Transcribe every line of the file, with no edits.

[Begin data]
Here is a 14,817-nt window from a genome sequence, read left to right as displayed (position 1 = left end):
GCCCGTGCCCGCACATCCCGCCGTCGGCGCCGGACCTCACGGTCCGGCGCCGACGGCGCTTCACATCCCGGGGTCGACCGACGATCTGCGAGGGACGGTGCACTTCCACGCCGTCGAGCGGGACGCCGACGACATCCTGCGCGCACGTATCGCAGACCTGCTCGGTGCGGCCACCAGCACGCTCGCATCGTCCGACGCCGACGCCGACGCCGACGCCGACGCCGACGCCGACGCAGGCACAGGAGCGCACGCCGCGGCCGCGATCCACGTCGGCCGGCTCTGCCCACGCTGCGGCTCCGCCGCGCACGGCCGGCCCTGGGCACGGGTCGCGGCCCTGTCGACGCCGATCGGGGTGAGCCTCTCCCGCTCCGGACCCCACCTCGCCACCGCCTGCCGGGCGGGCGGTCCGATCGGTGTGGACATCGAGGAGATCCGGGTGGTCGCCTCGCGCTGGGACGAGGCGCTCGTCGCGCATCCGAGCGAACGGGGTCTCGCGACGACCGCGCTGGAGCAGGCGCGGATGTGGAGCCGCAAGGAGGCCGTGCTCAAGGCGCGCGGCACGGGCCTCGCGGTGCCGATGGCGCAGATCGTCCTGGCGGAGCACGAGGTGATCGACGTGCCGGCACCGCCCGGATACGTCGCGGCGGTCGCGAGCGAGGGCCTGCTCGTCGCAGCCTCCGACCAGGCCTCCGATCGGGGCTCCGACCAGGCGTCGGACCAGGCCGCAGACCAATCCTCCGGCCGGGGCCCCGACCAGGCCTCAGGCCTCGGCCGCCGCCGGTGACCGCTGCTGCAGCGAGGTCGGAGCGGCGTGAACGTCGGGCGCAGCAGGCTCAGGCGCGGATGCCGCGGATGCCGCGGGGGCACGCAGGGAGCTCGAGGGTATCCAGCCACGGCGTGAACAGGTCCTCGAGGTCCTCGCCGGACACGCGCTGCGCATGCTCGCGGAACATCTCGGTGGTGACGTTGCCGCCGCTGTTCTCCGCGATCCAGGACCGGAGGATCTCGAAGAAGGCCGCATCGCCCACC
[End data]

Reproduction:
Here is a 14,817-nt window from a genome sequence, read left to right as displayed (position 1 = left end):
GCCCGTGCCCGCACATCCCGCCGTCGGCGCCGGACCTCACGGTCCGGCGCCGACGGCGCTTCACATCCCGGGGTCGACCGACGATCTGCGAGGGACGGTGCACTTCCACGCCGTCGAGCGGGACGCCGACGACATCCTGCGCGCACGTATCGCAGACCTGCTCGGTGCGGCCACCAGCACGCTCGCATCGTCCGACGCCGACGCCGACGCCGACGCCGACGCCGACGCCGACGCAGGCACAGGAGCGCACGCCGCGGCCGCGATCCACGTCGGCCGGCTCTGCCCACGCTGCGGCTCCGCCGCGCACGGCCGGCCCTGGGCACGGGTCGCGGCCCTGTCGACGCCGATCGGGGTGAGCCTCTCCCGCTCCGGACCCCACCTCGCCACCGCCTGCCGGGCGGGCGGTCCGATCGGTGTGGACATCGAGGAGATCCGGGTGGTCGCCTCGCGCTGGGACGAGGCGCTCGTCGCGCATCCGAGCGAACGGGGTCTCGCGACGACCGCGCTGGAGCAGGCGCGGATGTGGAGCCGCAAGGAGGCCGTGCTCAAGGCGCGCGGCACGGGCCTCGCGGTGCCGATGGCGCAGATCGTCCTGGCGGAGCACGAGGTGATCGACGTGCCGGCACCGCCCGGATACGTCGCGGCGGTCGCGAGCGAGGGCCTGCTCGTCGCAGCCTCCGACCAGGCCTCCGATCGGGGCTCCGACCAGGCGTCGGACCAGGCCGCAGACCAATCCTCCGGCCGGGGCCCCGACCAGGCCTCAGGCCTCGGCCGCCGCCGGTGACCGCTGCTGCAGCGAGGTCGGAGCGGCGTGAACGTCGGGCGCAGCAGGCTCAGGCGCGGATGCCGCGGATGCCGCGGGGGCACGCAGGGAGCTCGAGGGTATCCAGCCACGGCGTGAACAGGTCCTCGAGGTCCTCGCCGGACACGCGCTGCGCATGCTCGCGGAACATCTCGGTGGTGACGTTGCCGCCGCTGTTCTCCGCGATCCAGGACCGGAGGATCTCGAAGAAGGCCGCATCGCCCACC